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Language Success linked to Love For Reading


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Do you love reading? Do you think that only persons who love to read do well in English exams and challenges? I know a few people who do remarkably well in writing and speaking English, yet they are not avid readers. I love to read though. It's what accounts for my success with the language so far.

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Do you love reading? Do you think that only persons who love to read do well in English exams and challenges? I know a few people who do remarkably well in writing and speaking English, yet they are not avid readers. I love to read though. It's what accounts for my success with the language so far.

Well, when an individual loves something, he or she will find him/herself spending most of their time doing that something. So, I don't find myself doing a lot of reading, which translates to mean that I don't really love reading. I don't have a problem if I get a reading assignment however. I'm up for it. I still think I do well in my English reading and writing though.
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I agree, and I'd almost contest that both are almost symbiotic, by which I mean a love for reading will most likely increase your language skills and having more knowledge of a particular language might also encourage one to read more. I can only speak from personal experience, though, as I read a lot of comics when I was younger and I attribute a lot of what I now know about English and English grammar to it, and it in turn has also made me want to read even more comics until I grew up and moved on to actual predominantly literary books.

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Indeed many people choose to learn a language either because they want access to more reading material, or they want to read material it its native languages. Many students of the ancient languages learn so that they can read great works in the languages that they were composed.

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I can see the link between the two. People who are avid readers are more likely to read in different languages. They are probably more likely to pick up a few language books and check them out. I also think that they read quickly and so they can quickly absorb information.

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Yes, to a certain extent. Loving to read does help to improve ones language. Reading is great for expanding ones vocabulary. Also, people are known to excel in the things they love so when one loves to read, naturally they'll be good at the language.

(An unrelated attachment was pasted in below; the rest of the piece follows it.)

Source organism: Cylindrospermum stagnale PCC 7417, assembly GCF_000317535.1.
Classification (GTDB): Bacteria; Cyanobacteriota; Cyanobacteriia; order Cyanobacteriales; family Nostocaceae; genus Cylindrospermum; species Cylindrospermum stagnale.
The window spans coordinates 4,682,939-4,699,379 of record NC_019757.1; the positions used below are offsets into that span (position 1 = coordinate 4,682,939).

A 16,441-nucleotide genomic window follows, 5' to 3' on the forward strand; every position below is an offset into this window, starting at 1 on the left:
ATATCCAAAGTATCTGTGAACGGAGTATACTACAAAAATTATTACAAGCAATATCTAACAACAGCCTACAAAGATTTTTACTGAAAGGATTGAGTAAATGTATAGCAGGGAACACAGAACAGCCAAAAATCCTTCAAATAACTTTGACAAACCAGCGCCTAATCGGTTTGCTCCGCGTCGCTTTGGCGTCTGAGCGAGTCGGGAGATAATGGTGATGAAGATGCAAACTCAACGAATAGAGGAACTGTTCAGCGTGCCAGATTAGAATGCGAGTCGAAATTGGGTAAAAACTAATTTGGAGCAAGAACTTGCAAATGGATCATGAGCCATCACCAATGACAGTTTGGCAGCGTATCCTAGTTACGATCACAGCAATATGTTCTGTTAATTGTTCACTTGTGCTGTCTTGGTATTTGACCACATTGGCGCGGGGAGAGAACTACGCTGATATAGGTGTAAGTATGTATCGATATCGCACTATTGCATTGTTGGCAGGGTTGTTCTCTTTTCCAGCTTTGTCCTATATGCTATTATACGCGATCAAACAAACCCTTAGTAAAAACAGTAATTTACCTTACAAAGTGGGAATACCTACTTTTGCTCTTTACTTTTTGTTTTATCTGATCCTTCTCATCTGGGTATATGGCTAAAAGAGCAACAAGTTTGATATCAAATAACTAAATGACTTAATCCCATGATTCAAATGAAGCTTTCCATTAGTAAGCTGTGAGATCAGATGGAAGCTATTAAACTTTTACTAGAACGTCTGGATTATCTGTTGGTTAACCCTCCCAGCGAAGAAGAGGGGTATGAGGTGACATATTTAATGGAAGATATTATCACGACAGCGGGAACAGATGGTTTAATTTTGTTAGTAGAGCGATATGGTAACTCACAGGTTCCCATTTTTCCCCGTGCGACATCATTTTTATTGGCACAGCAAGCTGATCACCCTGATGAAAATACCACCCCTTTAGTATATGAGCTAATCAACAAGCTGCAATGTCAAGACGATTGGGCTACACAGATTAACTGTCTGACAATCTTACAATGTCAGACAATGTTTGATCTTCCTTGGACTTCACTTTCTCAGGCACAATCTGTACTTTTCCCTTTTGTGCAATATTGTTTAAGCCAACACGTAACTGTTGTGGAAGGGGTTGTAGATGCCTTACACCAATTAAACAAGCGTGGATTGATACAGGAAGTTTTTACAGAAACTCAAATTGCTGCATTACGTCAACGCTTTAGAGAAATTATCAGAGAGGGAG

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In order to write well one must read regularly. There are no two ways about this. By write well I mean knowing how to manipulate words and phrases to put forth an idea is an appealing/catchy manner. Only through reading can we really learn the ways of language, learn how different authors write. It's amazing how the same thing can be said in so many different ways! Also reading helps in expanding your vocabulary which then improves your writing.

However, if you're not into writing seriously I don't think not reading will make that much of a difference. If you speak the language regularly that should help you know enough to write decently. But then again, between reading and not reading, the former is ALWAYS a more sensible and obvious advice.

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From my personal experience, reading does help tremendously in improving one's language skills. I read I used to be an avid reader in high school, and always received good grades for my English exams. Essay-writing was easier for me because I have a wider range of vocabulary to fall back on.

Of course, doing the love for reading also makes language-learning an enjoyable experience. As such, you're more likely to find success.

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I actually don't. I would rather listen to my professor than read. I find it that what we hear or I hear is the most effective way of remembering things. Only when I'm interested in things, thus I read and it really retains. I guess it is a matter of interest.

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Reading helps with learning how the language is actually used without the constraints of rules and other few technical facets of learning a language that make it seem difficult. Exposure to written material that observes the rules without sign posts [that tell you the learner] that some grammar rules has been broken etc, makes you be more "natural" because in real life, no one bothers about grammar as long as you get your point across.

Yeah, reading definitely does help you learn a language faster. 

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